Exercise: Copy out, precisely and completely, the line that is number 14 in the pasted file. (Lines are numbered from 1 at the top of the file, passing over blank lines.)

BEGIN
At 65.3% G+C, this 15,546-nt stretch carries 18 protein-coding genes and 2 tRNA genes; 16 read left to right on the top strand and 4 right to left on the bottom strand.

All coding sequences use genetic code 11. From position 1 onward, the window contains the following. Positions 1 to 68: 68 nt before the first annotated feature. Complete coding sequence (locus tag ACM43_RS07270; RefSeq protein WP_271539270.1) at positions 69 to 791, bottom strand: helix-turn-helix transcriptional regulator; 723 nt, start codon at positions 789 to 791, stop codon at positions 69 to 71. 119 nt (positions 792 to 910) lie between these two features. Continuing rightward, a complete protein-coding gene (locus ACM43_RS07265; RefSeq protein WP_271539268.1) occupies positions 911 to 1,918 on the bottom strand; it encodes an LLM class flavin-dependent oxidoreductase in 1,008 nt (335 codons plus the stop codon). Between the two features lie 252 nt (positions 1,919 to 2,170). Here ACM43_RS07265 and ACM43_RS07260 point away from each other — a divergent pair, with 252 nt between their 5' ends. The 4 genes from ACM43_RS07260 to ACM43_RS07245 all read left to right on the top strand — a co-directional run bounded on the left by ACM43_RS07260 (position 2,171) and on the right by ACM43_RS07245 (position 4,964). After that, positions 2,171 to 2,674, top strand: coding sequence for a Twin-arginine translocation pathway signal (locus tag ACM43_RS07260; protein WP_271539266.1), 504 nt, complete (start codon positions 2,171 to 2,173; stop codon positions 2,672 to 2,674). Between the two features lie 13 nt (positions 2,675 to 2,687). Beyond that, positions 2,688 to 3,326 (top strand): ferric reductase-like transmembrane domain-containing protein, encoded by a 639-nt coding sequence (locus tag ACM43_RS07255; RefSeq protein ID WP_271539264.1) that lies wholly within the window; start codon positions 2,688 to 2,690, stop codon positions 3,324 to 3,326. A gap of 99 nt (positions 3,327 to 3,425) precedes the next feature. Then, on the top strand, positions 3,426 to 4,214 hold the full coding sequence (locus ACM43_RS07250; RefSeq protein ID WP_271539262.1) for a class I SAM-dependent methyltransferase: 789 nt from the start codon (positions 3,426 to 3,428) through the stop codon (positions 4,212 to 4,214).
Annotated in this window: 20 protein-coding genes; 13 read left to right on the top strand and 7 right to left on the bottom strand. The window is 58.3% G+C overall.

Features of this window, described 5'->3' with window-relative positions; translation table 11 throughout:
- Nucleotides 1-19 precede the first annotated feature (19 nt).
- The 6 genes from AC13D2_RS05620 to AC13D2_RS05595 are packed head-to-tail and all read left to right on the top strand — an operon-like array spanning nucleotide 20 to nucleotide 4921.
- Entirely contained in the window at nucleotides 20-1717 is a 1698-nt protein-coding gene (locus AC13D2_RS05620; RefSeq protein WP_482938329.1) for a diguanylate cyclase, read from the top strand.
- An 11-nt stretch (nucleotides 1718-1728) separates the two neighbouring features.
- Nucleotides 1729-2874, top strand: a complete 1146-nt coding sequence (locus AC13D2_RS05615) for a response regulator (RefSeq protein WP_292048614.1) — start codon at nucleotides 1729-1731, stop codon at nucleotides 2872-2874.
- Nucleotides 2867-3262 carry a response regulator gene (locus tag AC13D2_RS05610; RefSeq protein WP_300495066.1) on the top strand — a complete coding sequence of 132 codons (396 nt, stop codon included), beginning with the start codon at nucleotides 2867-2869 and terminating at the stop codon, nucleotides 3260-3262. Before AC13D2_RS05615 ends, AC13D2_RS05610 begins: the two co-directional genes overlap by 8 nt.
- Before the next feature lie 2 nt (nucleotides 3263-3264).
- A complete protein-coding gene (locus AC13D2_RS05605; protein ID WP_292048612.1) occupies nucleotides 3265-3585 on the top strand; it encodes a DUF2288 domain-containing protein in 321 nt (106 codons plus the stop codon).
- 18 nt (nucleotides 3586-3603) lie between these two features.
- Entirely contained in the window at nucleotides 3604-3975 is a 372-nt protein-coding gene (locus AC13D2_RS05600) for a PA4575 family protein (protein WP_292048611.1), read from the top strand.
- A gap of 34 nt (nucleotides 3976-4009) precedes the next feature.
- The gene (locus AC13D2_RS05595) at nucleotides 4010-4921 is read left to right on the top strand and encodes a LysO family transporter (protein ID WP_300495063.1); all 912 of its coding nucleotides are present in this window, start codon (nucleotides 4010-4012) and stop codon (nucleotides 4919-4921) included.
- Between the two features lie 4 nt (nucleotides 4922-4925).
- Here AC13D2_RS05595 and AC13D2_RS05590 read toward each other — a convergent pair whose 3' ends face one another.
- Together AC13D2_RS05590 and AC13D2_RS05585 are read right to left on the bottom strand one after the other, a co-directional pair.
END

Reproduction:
- Entirely contained in the window at nucleotides 3604-3975 is a 372-nt protein-coding gene (locus AC13D2_RS05600) for a PA4575 family protein (protein WP_292048611.1), read from the top strand.